The case against a jailed Indian activist has come under renewed scrutiny after it was revealed that the man, a critic of the government, had his phone hacked using controversial Israeli spyware, the Guardian reported.
The report published Friday said an analysis of Rona Wilson’s phone by experts from Amnesty International found that it was infected with Pegasus spyware, developed by the NSO Group, between July 2017 and March 2018, some three months before he was arrested on terror-related charges.
Amnesty’s investigation found that during that period, Wilson’s phone was targeted with 15 text messages containing links to install the Pegasus spyware and compromise the device.
The report said Wilson was part of a network of advocates for the rights of indigenous communities and Indians who are members of low castes. Members of the network have been detained since 2018.
The report said research carried out by US digital forensic science firm Arsenal Consulting found that evidence had been planted on the computers of some of those detained, including Wilson.
Wilson’s phone number was on a list of targets for the software that was published earlier this year as part of the Pegasus Project, an investigation into the use of the spyware by news organizations and a French nonprofit.
When asked about Wilson, NSO Group gave a statement to the Guardian: “Without addressing specific countries and customers, the allegations raised in this inquiry are not clear.
“Once a democratic country lawfully, after due process, uses tools to investigate a person suspected in an attempt to overthrow a [democratically elected] government, this would not be considered a misuse of such tools by any means.”
NSO Group has faced a torrent of international criticism over allegations it helps governments spy on dissidents and rights activists. NSO insists its product is meant only to assist countries in fighting crime and terrorism.
The firm’s flagship spyware, Pegasus, is considered one of the most powerful cyber-surveillance tools available on the market, giving operators the ability to effectively take full control of a target’s phone, download all data from the device, or activate its camera or microphone without the user knowing.
Critics say that in India it is part of a growing assault on dissent and civil liberties under the Hindu nationalist government of Prime Minister Narendra Modi.
India was one of 45 countries where tens of thousands of numbers were targeted by the spyware, according to leaked documents released this year.
The Indian government has said it will not deny or confirm the use of Pegasus because of national security.
In October, India’s Supreme Court ordered an independent investigation into the alleged government use of Pegasus on journalists, opposition politicians, and activists, with the chief justice calling the implications “Orwellian.”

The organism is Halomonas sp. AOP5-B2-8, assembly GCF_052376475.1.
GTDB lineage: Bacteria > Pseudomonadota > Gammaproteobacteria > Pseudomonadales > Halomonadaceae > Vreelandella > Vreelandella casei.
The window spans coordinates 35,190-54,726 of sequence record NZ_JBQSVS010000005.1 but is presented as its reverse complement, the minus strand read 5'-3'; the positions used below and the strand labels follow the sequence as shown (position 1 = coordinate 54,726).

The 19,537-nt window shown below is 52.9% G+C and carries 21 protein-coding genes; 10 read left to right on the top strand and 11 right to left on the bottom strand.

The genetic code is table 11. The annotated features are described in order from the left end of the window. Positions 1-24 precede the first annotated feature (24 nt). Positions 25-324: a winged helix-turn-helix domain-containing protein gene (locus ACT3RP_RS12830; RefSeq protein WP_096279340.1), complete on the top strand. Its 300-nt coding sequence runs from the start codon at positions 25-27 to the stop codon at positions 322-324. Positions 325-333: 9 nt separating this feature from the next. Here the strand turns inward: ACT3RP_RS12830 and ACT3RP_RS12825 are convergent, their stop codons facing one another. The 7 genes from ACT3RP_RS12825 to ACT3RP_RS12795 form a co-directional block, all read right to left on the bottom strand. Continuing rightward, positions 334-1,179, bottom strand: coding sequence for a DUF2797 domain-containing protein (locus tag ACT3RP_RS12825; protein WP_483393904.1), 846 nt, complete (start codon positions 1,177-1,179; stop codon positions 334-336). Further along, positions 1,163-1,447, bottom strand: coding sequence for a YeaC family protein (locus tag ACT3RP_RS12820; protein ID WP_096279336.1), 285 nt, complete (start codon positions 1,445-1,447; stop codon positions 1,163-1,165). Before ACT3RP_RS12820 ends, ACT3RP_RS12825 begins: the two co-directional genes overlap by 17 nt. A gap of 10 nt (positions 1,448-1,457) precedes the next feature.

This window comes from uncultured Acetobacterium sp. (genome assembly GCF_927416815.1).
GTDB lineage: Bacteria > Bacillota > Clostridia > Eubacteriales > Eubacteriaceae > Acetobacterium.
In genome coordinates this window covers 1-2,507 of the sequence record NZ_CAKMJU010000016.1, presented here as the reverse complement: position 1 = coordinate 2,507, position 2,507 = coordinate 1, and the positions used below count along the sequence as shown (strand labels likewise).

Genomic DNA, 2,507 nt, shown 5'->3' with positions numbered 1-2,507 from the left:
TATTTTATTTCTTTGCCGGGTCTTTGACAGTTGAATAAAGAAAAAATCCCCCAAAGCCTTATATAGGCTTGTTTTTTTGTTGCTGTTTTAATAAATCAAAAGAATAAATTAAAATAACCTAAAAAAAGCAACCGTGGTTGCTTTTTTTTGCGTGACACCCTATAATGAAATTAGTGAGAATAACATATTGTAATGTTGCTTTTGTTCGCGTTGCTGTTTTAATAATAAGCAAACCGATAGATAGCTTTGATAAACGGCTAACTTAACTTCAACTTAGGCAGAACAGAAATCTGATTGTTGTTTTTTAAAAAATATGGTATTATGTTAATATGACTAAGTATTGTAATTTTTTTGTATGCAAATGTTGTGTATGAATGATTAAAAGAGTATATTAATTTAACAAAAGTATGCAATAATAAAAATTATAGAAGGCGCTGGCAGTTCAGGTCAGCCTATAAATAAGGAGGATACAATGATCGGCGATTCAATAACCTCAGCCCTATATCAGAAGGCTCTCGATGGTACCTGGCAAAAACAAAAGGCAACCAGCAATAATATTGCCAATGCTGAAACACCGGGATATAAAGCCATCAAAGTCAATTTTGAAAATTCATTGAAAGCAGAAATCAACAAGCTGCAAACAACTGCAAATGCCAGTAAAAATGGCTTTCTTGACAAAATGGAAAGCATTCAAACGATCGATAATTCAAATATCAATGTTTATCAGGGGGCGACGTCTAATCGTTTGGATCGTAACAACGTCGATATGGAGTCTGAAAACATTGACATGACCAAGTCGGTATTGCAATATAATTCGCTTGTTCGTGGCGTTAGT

The United States Department of Commerce has blacklisted NSO, restricting the Herzliya-based firm’s ties with American companies over allegations that it “enabled foreign governments to conduct transnational repression.”
In addition, Apple sued NSO Group for targeting the users of its devices, saying the firm at the center of the Pegasus surveillance scandal needs to be held accountable.
Apple is also seeking unspecified damages from NSO Group over what it says is the time and money it cost to respond to the spyware maker’s alleged abuse of its products, adding in its statement that it would donate any payouts to organizations that expose such spyware.
It was the second time NSO Group was targeted by a major US tech firm, with Facebook suing the Israeli company in 2019 for alleged targeting users of its WhatsApp messaging application.
A US Court of Appeals has rejected a motion by NSO Group to throw out Facebook’s suit against it. In a 3-0 vote, the court rejected NSO’s defense that it “could claim foreign sovereign immunity,” opening up the firm to additional suits such as the one filed by Apple.
Last month, the Moody’s credit rating agency published figures indicating that NSO Group is at growing risk of defaulting on about $500 million of debt amid upcoming cash flow issues following the US blacklisting.
Meanwhile, the Defense Ministry has dramatically scaled back the number of countries to which Israeli companies can sell cyber technologies amid global fallout over NSO Group, according to a report last month. The updated November list consists of 37 countries, down from 102, according to the Calcalist business news daily.
Countries with questionable human rights records, including Israel’s new allies Morocco and the UAE, have been removed, the report said.
Other dropped countries include Saudi Arabia and Mexico. The Saudis allegedly used NSO’s Pegasus spyware to monitor Washington Post journalist Jamal Khashoggi, who was killed in the Saudi Consulate in Istanbul in 2018. Mexico has also been said to use the surveillance technology on journalists and activists.
However, India remains on the updated list.